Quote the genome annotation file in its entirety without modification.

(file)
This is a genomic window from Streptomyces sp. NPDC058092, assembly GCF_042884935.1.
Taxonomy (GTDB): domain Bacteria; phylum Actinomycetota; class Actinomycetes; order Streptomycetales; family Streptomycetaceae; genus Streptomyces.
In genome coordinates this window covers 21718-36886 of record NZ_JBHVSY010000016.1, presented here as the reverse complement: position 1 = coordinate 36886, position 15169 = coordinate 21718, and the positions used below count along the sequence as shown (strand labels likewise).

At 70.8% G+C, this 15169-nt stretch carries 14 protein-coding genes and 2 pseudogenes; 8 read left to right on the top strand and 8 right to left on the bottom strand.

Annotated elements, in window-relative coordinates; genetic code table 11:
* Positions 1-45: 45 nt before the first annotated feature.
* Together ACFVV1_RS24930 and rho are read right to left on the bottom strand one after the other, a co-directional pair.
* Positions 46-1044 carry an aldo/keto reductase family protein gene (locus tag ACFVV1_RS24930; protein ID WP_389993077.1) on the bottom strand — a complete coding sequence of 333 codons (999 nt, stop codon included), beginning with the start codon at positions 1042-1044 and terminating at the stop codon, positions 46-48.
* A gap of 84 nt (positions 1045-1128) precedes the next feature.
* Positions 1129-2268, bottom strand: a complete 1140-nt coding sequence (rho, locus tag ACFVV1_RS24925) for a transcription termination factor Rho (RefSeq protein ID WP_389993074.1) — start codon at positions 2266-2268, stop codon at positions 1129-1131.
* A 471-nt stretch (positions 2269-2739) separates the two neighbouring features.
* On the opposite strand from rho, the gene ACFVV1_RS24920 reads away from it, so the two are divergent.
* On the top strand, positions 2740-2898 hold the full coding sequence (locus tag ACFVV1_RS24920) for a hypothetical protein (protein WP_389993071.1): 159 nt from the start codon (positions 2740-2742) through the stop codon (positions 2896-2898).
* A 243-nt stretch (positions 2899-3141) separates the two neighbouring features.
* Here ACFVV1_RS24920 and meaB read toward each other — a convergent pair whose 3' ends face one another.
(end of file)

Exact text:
This is a genomic window from Streptomyces sp. NPDC058092, assembly GCF_042884935.1.
Taxonomy (GTDB): domain Bacteria; phylum Actinomycetota; class Actinomycetes; order Streptomycetales; family Streptomycetaceae; genus Streptomyces.
In genome coordinates this window covers 21718-36886 of record NZ_JBHVSY010000016.1, presented here as the reverse complement: position 1 = coordinate 36886, position 15169 = coordinate 21718, and the positions used below count along the sequence as shown (strand labels likewise).

At 70.8% G+C, this 15169-nt stretch carries 14 protein-coding genes and 2 pseudogenes; 8 read left to right on the top strand and 8 right to left on the bottom strand.

Annotated elements, in window-relative coordinates; genetic code table 11:
* Positions 1-45: 45 nt before the first annotated feature.
* Together ACFVV1_RS24930 and rho are read right to left on the bottom strand one after the other, a co-directional pair.
* Positions 46-1044 carry an aldo/keto reductase family protein gene (locus tag ACFVV1_RS24930; protein ID WP_389993077.1) on the bottom strand — a complete coding sequence of 333 codons (999 nt, stop codon included), beginning with the start codon at positions 1042-1044 and terminating at the stop codon, positions 46-48.
* A gap of 84 nt (positions 1045-1128) precedes the next feature.
* Positions 1129-2268, bottom strand: a complete 1140-nt coding sequence (rho, locus tag ACFVV1_RS24925) for a transcription termination factor Rho (RefSeq protein ID WP_389993074.1) — start codon at positions 2266-2268, stop codon at positions 1129-1131.
* A 471-nt stretch (positions 2269-2739) separates the two neighbouring features.
* On the opposite strand from rho, the gene ACFVV1_RS24920 reads away from it, so the two are divergent.
* On the top strand, positions 2740-2898 hold the full coding sequence (locus tag ACFVV1_RS24920) for a hypothetical protein (protein WP_389993071.1): 159 nt from the start codon (positions 2740-2742) through the stop codon (positions 2896-2898).
* A 243-nt stretch (positions 2899-3141) separates the two neighbouring features.
* Here ACFVV1_RS24920 and meaB read toward each other — a convergent pair whose 3' ends face one another.